ARLINGTON, Texas — Brandon Sheperd sat on the blue and silver star at midfield, the splendor of Jerry World rising all around him.
Then, he snapped photos.
Then, he lay back on the turf and just gazed up at the bottom of the Jumbotron hanging above him.
If not for Oklahoma State's team buses loading up and heading out at the end of its Cotton Bowl media day earlier this week, the sophomore receiver might still be there soaking up the grandeur.
Yes, AT&T Stadium is a big deal.
And it's about to become even bigger.
OSU and Missouri will meet there Friday night in the Cotton Bowl, the stadium's first event of the new year. Over the next year and a bit, the venue will host two of the biggest events in sports — the Final Four and the first-ever national title game in college football's new playoff format.
“Whoever's fortunate enough to come here next year,” Cowboy defensive tackle Calvin Barnett said, “they're gonna love it.”
The Cowboys and Tigers sure have this week as they've prepared for the game. Missouri practiced at the stadium since arriving on Saturday, and after a few days of practice at Euless Trinity High School, OSU moved its practices to the home of the Dallas Cowboys on Tuesday.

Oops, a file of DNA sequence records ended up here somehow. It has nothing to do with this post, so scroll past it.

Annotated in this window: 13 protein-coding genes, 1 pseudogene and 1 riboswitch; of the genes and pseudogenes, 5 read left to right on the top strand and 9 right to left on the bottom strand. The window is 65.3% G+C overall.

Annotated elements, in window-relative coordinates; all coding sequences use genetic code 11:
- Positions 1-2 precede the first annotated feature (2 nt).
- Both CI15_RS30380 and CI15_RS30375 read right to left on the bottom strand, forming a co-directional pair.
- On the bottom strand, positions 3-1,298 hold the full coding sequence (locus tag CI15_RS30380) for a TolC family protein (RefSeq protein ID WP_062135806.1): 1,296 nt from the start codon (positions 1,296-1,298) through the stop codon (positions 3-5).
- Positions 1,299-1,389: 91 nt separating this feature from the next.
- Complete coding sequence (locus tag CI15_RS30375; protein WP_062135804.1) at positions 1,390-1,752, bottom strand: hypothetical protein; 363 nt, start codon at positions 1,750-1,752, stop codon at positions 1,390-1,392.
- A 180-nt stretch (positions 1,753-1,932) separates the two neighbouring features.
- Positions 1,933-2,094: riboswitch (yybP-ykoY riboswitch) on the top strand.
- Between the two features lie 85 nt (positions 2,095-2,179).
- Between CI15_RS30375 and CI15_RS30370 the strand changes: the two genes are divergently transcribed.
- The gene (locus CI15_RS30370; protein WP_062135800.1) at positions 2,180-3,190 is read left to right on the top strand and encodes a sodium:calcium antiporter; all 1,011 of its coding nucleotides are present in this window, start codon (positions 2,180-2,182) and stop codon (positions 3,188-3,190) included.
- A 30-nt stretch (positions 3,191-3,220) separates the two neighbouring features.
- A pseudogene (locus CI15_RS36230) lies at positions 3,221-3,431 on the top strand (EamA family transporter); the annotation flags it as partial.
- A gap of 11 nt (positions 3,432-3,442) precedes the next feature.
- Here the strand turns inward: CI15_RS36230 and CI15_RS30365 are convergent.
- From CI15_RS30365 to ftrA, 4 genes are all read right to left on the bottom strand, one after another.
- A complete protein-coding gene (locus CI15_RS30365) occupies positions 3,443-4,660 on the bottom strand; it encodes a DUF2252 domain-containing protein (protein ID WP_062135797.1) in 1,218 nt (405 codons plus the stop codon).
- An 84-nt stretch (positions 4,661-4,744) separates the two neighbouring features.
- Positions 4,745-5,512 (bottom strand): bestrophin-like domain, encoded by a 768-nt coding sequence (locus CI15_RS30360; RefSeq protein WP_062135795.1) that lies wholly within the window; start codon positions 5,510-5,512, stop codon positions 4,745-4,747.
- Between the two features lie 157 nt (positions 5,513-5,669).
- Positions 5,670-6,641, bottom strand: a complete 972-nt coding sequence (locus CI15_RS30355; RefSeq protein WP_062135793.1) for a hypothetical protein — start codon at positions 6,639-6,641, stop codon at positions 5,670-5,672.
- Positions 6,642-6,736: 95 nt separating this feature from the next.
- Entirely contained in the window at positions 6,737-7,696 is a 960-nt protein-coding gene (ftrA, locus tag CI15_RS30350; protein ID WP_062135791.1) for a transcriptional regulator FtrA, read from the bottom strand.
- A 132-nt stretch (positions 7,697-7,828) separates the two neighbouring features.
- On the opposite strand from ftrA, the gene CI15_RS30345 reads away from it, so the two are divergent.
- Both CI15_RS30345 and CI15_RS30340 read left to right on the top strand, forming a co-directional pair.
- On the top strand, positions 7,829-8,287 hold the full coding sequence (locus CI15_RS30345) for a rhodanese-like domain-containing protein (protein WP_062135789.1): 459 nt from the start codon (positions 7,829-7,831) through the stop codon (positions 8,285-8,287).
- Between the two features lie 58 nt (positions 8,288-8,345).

“The first time I walked out here for our first practice, it was like a chicken in the rain,” Missouri offensive lineman Max Copeland said. “I was just like looking up the entire time, and coach is like, ‘Max, stop.'
“But it's so pretty.”
For good reason.
The stadium cost $1.3 billion, one of the most expensive arenas in all of sports, and while the Dallas Cowboys are the primary tenant, numerous college and high school games are played there every season.
OSU, for example, will open next season there against Florida State.
Cowboy quarterback Clint Chelf believes the stadium is the best venue for any bowl game, and as a result, the status of the Cotton Bowl is elevated.
“It's as close as you're going to find to a BCS bowl without having the actual title,” he said.
OSU running back Desmond Roland said: “I just want to put on a show. Not trying to sound selfish, but I want to play real good.”
Teammate Josh Stewart has experienced the rush of playing at Jerry World. He thrice played there during his high school days at Denton Guyer, and he was in awe the first couple times.
“I couldn't get my eye off that screen right there,” he said, pointing up at the Jumbotron that spans from one 20-yard line to the other. “But now that I've played in it so much ... it's easier to come in here and just know that it's business, and we're here to win a game.”